Matthew Wade details India’s radical change during the second Test


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AUSTRALIA’S Test series in India heated up to melting point throughout the second match in Bangalore with Indian skipper Virat Kohli suggesting the Aussies cheated after a controversial slip-up from Steve Smith.

The Aussie captain appeared to confer with his team sitting in the dressing rooms to see if he should make a DRS review, but that wasn’t the only thing that had the Indians fired up.

Kohli yelled expletives at Aussie batsmen throughout the fiery match before India levelled the series, a performance that led Aussie great Ian Healy to admit he’d “lost respect” for the 28-year-old who was obviously cracking under the pressure of losing the first Test.

To be fair, the series was always going to heat up at some point or another, and Australia’s huge win in the first Test in Pune would have only fuelled the fire in India’s hearts — but even the Baggy Green unit were surprised at how quick the home side put the foot on the gas during the second Test.

“They’re always aggressive,” wicketkeeper Matthew Wade said, as reported by

“The change from the first Test to the second Test was probably the initial shock. They certainly came out a little harder on day three, but we expect them to come hard.”

“When you’ve got a caged lion you expect them to come out pretty hard, to get away. Indian teams are always quite aggressive.

“Dhoni was a different captain to Kohli, but that’s just personality.”


Aussie vice-captain David Warner said Kohli’s brash attitude throughout the second Test got out of hand.

“I’d be pretty upset if one of our players or staff did that,” Warner admitted. “There’s going to be a lot of niggles here and there around certain things, and I think just a few people got out of hand.

“Everyone has reined it back in again and … hopefully, both teams will come out and play within the spirit of cricket.”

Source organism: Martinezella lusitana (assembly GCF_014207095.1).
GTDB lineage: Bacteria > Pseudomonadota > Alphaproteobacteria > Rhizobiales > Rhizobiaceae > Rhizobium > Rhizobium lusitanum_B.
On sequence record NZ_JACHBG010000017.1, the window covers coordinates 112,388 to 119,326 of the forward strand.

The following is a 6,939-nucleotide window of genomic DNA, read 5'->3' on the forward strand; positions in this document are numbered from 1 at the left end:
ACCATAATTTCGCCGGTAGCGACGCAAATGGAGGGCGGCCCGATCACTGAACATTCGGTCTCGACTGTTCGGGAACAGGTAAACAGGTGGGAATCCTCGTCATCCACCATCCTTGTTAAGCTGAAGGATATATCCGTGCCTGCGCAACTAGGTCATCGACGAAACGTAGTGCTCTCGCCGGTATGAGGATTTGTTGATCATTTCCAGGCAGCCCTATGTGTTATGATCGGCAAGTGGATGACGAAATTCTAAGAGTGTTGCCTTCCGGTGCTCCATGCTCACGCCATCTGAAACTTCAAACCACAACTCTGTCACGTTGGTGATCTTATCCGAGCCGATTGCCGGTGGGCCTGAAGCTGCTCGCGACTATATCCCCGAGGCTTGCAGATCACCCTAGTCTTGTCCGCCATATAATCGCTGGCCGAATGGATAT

In terms of fighting against the tirade of sledges from the fiery home side, the Aussie vice-captain says a gentle approach is needed.

“They came out and said they don’t sledge — I think it’s just banter,” Warner quipped.

“I don’t need to respond.

“I’ll just sit back and watch and just laugh … you don’t take much notice of it.

“Everyone’s talking … when you have four or five men around the bat constantly, you’ll hear some kind of stuff. Half the time, I don’t even understand.”

Australia faces a fresh new struggle going into the third Test after strike bowler Mitchell Starc was sent home with stress fractures in his foot. His absence from the side gives youngster Pat Cummins, who debuted in the Baggy Green at 18 years of age, an opportunity to make an impression on selectors looking for a third paceman to tackle England in the Ashes later in the year.

Cummins was named player of the match in his test debut against South Africa at the Wanderers in November 2011, claiming match figures of 7-117. But he has not played a test since due to stress fractures in his back.

Cummins returned to Sheffield Shield domestic cricket for the first time since March 2011 this week, when he played for New South Wales in its win over South Australia. He bowled with pace and accuracy to take 8-104 and also contributed 42 with the bat.

The four-test series in India is level at 1-1 ahead of the start of the third test next Thursday at Ranchi.

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